What Causes Depression?

What Causes DepressionWhat Causes Depression? It really depends on who you ask.  If you ask a physician, whose training is in biology, physiology, and neurology, you will likely get an answer that talks about genetic and biochemical causes. If you ask me – my training is in psychology, theology, and family systems theory – I will tell you that what causes depression is both environmental and psychological factors.

The truth is there is no single known cause of depression. There is not even one single kind of depression. Depression most likely results from a combination of genetic, biochemical, environmental, and psychological factors. Or, to state it another way, depression has bio-psycho-social and spiritual components.

Counselors focus on self-talk.  Negative, distorted thinking leads to feelings of depression.

Some types of depression tend to run in families, suggesting a genetic link. However, depression can occur in people where there is no family history of the disorder  It may be best to think of depression in terms of risk factors: a family history is a significant risk factor but it is only one thing to consider.

Research indicates that on some level, depression is a disorder of the brain. Brain-imaging technologies, such as magnetic resonance imaging (MRI), have shown that the brains of people who have a clinical diagnosis of depression look different from those without depression. The parts of the brain responsible for regulating mood, thinking, sleep, appetite and behavior appear to function abnormally. Additionally, important neurotransmitters–chemicals that neurons in the brain use to communicate–appear to be out of balance.  That is why some people refer to clinical depression as a “chemical imbalance“. The big question is which came first; did a chemical imbalance cause the depression or did the depression create an imbalance of neurotransmitters?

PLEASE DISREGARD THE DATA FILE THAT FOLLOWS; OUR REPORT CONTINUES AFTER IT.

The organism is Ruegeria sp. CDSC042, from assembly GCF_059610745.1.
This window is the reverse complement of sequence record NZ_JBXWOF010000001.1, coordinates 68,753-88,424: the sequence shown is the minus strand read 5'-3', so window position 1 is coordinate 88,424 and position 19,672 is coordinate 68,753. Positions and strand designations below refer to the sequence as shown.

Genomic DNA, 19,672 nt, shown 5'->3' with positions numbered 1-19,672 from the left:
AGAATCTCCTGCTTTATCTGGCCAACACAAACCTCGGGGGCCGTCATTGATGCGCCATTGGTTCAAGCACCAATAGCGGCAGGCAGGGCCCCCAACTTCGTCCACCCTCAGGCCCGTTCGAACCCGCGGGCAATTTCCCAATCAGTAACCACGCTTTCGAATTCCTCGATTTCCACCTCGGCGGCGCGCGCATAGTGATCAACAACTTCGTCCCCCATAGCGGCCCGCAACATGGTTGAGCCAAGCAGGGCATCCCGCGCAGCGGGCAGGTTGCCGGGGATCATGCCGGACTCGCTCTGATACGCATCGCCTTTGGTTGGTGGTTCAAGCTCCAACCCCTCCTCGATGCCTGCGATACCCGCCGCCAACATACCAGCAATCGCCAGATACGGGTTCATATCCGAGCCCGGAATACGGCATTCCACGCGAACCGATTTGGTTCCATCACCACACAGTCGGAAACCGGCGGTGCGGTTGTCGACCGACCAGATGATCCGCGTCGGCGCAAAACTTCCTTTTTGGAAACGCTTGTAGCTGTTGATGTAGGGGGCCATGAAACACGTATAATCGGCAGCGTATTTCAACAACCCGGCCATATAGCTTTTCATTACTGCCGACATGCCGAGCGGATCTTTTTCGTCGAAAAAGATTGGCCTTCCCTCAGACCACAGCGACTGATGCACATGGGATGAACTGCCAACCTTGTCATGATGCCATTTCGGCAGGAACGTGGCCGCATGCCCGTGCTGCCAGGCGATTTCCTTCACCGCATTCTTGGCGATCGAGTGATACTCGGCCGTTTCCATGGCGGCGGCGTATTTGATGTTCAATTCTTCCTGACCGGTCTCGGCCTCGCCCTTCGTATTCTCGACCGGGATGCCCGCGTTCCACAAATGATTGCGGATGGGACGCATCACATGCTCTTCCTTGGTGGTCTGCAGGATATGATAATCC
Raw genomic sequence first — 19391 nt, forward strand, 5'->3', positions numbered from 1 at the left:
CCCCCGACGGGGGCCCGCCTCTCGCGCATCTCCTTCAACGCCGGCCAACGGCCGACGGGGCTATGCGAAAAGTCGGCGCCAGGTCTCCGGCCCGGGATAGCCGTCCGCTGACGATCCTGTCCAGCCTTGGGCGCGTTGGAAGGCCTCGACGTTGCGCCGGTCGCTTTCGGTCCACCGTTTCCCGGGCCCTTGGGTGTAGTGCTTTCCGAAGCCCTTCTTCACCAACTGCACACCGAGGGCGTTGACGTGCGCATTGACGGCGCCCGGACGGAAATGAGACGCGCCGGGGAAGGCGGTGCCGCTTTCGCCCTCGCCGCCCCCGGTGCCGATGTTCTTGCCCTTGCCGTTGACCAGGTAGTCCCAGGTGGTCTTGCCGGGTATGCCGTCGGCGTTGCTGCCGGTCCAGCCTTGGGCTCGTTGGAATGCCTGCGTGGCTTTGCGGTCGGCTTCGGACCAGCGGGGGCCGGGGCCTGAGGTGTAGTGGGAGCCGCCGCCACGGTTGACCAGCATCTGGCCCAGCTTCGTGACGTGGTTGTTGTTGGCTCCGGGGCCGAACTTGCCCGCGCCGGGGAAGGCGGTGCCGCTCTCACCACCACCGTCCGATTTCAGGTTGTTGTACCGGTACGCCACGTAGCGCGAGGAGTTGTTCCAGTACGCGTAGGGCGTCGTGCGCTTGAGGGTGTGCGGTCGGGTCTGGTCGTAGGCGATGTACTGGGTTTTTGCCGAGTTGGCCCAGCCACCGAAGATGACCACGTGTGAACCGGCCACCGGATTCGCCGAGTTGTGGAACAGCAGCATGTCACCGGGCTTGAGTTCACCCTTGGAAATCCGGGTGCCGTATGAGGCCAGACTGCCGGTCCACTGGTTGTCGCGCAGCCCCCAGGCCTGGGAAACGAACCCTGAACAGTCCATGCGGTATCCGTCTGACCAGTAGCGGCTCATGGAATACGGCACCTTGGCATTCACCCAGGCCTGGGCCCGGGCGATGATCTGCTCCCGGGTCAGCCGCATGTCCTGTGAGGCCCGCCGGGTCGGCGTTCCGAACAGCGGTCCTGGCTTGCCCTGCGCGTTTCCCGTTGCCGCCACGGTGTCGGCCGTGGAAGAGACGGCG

Think of depression as a circular pattern: a lack of neurotransmitters can lead to negative self talk.  Or, negative self talk can lead to a suppression of needed neurotransmitters.

It is probably not important to know which came first: the cycle needs to be interrupted or it will continue to spiral downward.

A Simple Rule for Depression and Medication.

I follow a simple rule of thumb when dealing with a Major Depressive Episode (clinical depression):

  • For mild depression (only the person who is depressed may know they are having problems) I don’t mention medication.
  • For severe depression (anyone and everyone can tell this is a clinically significant depression) I may choose not to work with someone unless they are on anti-depressant medication.
  • For everything else (which covers most people seeking counseling for depression) I simply ask my client to have a long conversation with their  primary care doctor about the pro’s and con’s of medication and then choose.  I will respect whichever path they choose and support them in their choice.